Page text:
Redirection to file
test1.exe > file.txt
means that operating system is redirecting output stream of your application from the standard output stream (console) to a file and this happens on the process launch.
Both console and file are so called "I/O devices" and operating system assigns to each of them a unique ID number called "handle". The system uses this handle to keep track of device's attributes.
Different devices have different attributes. Console is visually represented by its window but the data (characters) are stored in its buffer. Window has its Width and Height (see
Console.WindowHeight properties) but also screen buffer size - Width and Height (see
Console.BufferHeight properties). You can edit these properties manually if open Command Prompt and go to Properties in the drop-down menu which appears if you click on the icon in the left corner of the title bar.
When your application executes
Console.BufferWidth = 240;
it tries to change the attribute (window buffer size) which does not exist for the current output device (file). Your application has redirected output, it has a handle of a file and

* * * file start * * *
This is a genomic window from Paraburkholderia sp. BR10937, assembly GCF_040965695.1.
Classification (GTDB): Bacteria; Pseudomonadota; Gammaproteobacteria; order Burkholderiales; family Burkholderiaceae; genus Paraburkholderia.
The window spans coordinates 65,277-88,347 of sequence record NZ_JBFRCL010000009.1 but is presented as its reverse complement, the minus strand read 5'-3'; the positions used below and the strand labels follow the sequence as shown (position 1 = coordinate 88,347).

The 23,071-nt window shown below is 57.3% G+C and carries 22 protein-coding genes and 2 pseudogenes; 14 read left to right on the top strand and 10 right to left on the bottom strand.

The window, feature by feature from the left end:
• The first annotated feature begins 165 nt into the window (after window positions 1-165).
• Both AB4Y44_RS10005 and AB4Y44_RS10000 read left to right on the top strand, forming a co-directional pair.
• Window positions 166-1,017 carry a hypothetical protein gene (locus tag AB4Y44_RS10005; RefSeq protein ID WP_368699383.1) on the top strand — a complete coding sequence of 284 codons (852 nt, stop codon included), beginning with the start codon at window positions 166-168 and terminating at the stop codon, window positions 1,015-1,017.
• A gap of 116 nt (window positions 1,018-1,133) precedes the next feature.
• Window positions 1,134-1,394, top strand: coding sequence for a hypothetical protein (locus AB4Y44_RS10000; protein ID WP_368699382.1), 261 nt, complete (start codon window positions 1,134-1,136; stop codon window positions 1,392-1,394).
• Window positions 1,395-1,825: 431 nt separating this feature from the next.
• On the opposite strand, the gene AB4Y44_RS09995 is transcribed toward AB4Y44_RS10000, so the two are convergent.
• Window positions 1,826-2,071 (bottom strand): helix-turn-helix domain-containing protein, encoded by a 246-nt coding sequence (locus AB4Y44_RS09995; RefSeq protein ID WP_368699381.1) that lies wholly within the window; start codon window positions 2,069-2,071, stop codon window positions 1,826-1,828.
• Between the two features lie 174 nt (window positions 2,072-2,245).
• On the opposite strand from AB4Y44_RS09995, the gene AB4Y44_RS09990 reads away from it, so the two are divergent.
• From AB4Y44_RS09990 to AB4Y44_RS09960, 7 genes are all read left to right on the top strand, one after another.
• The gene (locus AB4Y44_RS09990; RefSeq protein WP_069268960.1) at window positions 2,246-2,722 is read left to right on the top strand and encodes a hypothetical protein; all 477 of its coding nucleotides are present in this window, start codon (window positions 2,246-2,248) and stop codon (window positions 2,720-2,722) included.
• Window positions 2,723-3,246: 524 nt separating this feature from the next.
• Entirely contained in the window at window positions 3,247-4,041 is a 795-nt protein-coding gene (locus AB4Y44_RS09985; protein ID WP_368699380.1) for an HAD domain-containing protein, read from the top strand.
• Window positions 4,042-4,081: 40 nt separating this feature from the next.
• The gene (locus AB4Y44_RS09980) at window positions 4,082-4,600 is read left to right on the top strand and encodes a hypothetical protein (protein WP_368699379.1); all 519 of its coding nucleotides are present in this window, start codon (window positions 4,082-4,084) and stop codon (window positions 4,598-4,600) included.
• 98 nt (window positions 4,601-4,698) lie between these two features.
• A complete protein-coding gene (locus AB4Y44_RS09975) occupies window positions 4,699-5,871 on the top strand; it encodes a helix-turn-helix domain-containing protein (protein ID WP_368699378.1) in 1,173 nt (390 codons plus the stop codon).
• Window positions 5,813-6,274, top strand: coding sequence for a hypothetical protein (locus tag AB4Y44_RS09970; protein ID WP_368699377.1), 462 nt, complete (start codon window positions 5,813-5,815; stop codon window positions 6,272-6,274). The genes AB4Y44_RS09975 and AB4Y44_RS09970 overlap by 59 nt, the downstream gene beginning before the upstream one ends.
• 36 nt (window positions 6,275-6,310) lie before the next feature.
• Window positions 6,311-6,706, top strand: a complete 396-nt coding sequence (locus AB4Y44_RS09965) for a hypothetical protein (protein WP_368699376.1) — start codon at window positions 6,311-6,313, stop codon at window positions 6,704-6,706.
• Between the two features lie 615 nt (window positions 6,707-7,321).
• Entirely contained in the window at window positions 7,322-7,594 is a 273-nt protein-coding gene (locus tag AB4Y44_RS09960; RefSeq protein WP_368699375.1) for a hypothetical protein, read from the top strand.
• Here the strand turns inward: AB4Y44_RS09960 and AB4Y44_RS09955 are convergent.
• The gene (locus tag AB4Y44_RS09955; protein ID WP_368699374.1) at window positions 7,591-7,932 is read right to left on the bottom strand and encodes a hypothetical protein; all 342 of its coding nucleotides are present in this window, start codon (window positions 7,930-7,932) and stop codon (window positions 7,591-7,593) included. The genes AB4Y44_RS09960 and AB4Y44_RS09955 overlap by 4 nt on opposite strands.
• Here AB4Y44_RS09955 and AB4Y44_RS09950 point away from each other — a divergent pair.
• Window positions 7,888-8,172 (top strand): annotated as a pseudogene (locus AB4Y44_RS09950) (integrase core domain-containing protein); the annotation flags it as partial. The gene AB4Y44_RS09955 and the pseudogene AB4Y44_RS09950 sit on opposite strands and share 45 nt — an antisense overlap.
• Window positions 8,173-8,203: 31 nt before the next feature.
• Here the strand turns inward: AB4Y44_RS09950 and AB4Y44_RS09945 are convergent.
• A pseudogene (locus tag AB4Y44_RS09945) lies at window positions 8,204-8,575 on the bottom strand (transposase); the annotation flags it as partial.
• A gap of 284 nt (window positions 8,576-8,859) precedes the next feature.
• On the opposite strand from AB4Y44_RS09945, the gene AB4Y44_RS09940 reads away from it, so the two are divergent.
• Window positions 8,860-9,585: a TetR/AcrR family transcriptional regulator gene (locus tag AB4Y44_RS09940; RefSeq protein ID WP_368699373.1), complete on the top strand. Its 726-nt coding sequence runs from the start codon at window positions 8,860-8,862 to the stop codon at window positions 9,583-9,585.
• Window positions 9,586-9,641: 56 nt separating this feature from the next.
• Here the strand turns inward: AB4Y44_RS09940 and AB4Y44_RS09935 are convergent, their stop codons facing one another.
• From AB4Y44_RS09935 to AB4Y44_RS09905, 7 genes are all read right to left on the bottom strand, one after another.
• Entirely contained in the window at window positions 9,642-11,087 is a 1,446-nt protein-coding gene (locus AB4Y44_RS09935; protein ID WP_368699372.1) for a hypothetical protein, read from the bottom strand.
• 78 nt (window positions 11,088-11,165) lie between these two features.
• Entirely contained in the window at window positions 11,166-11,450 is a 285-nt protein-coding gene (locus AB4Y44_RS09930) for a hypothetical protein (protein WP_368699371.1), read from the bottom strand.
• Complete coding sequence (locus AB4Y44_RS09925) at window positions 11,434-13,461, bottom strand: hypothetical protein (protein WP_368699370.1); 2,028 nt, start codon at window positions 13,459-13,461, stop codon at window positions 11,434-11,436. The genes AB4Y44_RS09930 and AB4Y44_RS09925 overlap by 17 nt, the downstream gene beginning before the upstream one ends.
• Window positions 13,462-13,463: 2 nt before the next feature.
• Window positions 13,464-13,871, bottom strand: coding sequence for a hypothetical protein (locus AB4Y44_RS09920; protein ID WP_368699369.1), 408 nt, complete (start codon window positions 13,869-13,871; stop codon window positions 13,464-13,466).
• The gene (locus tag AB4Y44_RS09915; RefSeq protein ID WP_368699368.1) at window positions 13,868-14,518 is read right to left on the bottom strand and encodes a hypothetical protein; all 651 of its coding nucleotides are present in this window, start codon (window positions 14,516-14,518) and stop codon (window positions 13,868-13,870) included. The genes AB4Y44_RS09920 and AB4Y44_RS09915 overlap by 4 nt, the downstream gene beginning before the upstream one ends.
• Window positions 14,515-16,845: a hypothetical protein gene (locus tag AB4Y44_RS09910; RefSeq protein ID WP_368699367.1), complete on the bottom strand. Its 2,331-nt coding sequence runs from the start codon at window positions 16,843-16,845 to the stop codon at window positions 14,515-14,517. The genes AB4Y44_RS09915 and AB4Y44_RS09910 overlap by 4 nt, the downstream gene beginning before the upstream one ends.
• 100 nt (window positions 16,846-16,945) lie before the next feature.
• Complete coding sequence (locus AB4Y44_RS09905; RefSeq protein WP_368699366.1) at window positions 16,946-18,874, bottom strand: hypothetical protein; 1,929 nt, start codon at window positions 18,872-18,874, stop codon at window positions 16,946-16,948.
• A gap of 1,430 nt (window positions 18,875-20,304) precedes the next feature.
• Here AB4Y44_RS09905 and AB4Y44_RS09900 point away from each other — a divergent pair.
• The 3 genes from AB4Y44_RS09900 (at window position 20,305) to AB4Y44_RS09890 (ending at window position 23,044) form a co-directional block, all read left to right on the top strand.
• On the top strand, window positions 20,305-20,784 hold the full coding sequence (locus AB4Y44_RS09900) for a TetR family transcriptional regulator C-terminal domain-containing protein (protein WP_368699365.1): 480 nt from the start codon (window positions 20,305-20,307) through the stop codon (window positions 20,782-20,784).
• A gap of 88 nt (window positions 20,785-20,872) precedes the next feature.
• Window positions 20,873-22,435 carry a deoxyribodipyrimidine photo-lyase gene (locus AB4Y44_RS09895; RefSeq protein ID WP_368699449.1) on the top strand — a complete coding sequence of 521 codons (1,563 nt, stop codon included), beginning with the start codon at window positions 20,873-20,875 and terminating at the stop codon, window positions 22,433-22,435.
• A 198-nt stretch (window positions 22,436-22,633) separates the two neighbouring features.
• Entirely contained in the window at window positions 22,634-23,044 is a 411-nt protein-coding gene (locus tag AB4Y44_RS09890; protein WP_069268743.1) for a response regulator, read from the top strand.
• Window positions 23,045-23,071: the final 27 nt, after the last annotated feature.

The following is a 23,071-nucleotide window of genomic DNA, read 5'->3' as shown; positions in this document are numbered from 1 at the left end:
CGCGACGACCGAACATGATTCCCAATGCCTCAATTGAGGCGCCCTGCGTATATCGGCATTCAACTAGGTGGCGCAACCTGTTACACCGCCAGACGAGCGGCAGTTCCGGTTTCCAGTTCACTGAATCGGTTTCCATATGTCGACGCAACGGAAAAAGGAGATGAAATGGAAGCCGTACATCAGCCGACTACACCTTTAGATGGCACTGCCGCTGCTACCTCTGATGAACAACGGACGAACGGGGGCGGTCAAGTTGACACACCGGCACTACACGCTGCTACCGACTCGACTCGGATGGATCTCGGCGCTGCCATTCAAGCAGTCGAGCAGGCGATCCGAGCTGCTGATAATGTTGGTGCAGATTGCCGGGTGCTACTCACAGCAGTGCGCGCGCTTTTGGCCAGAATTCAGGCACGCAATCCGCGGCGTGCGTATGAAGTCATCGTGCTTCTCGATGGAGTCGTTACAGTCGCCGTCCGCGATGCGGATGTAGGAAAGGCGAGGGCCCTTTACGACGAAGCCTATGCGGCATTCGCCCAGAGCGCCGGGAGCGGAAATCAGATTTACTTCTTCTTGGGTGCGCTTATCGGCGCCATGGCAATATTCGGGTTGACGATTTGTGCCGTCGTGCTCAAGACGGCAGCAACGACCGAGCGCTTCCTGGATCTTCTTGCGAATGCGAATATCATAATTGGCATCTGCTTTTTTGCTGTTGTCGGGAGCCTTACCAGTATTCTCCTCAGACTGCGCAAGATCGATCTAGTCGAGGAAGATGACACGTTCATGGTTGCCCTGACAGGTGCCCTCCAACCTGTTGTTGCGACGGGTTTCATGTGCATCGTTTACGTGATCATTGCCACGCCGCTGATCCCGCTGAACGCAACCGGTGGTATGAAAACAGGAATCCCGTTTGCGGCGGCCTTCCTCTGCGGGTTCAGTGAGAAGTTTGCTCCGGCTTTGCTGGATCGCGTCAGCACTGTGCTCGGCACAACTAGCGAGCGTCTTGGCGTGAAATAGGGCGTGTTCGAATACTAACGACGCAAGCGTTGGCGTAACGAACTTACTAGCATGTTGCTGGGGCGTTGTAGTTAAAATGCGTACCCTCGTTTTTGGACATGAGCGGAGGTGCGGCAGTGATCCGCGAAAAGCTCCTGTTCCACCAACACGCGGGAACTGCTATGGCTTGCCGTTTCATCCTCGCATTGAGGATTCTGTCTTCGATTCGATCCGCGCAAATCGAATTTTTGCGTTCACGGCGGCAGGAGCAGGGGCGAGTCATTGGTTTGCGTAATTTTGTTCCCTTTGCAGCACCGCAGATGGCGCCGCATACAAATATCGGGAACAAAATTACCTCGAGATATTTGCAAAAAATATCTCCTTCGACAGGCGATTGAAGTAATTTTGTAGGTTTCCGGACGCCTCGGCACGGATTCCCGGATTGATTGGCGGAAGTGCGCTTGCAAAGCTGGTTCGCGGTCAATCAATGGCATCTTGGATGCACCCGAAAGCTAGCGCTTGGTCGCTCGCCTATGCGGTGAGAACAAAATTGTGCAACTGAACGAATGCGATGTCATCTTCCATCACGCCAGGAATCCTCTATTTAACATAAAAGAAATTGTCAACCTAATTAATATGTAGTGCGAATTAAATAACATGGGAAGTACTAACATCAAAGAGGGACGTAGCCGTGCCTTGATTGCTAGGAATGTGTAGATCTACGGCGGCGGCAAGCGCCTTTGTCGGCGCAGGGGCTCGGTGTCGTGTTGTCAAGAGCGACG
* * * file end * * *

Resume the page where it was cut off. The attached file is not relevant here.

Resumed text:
Console.BufferWidth is not supported on that object. Therefore you get that
IOException (The handle is invalid).
MSDN page about
Console Class how to design your code in case of redirection:
Console class members that work normally when the underlying stream is
directed to a console might throw an exception if the stream is
redirected, for example, to a file. Program your application to catch
System.IO.IOException exceptions if you redirect a standard stream.
You can also use the IsOutputRedirected, IsInputRedirected, and
IsErrorRedirected properties to determine whether a standard stream is
redirected before performing an operation that throws an